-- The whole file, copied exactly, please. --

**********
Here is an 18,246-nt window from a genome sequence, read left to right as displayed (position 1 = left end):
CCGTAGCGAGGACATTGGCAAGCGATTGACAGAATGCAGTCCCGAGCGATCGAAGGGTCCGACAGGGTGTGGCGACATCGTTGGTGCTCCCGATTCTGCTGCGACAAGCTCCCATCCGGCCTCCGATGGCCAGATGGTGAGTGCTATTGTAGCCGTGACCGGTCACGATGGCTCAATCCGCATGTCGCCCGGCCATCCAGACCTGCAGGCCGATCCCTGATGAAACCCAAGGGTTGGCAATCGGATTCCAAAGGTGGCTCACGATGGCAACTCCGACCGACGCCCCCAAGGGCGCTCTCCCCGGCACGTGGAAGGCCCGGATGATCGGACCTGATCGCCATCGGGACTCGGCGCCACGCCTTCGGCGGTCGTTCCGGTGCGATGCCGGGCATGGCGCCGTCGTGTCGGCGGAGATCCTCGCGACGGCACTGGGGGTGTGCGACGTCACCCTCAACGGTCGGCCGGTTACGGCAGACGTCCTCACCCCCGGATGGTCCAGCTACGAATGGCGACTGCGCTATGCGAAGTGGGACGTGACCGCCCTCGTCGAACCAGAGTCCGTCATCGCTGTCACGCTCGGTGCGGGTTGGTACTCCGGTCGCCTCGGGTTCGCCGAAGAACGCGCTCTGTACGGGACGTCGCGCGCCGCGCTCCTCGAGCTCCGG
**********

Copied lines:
Here is an 18,246-nt window from a genome sequence, read left to right as displayed (position 1 = left end):
CCGTAGCGAGGACATTGGCAAGCGATTGACAGAATGCAGTCCCGAGCGATCGAAGGGTCCGACAGGGTGTGGCGACATCGTTGGTGCTCCCGATTCTGCTGCGACAAGCTCCCATCCGGCCTCCGATGGCCAGATGGTGAGTGCTATTGTAGCCGTGACCGGTCACGATGGCTCAATCCGCATGTCGCCCGGCCATCCAGACCTGCAGGCCGATCCCTGATGAAACCCAAGGGTTGGCAATCGGATTCCAAAGGTGGCTCACGATGGCAACTCCGACCGACGCCCCCAAGGGCGCTCTCCCCGGCACGTGGAAGGCCCGGATGATCGGACCTGATCGCCATCGGGACTCGGCGCCACGCCTTCGGCGGTCGTTCCGGTGCGATGCCGGGCATGGCGCCGTCGTGTCGGCGGAGATCCTCGCGACGGCACTGGGGGTGTGCGACGTCACCCTCAACGGTCGGCCGGTTACGGCAGACGTCCTCACCCCCGGATGGTCCAGCTACGAATGGCGACTGCGCTATGCGAAGTGGGACGTGACCGCCCTCGTCGAACCAGAGTCCGTCATCGCTGTCACGCTCGGTGCGGGTTGGTACTCCGGTCGCCTCGGGTTCGCCGAAGAACGCGCTCTGTACGGGACGTCGCGCGCCGCGCTCCTCGAGCTCCGG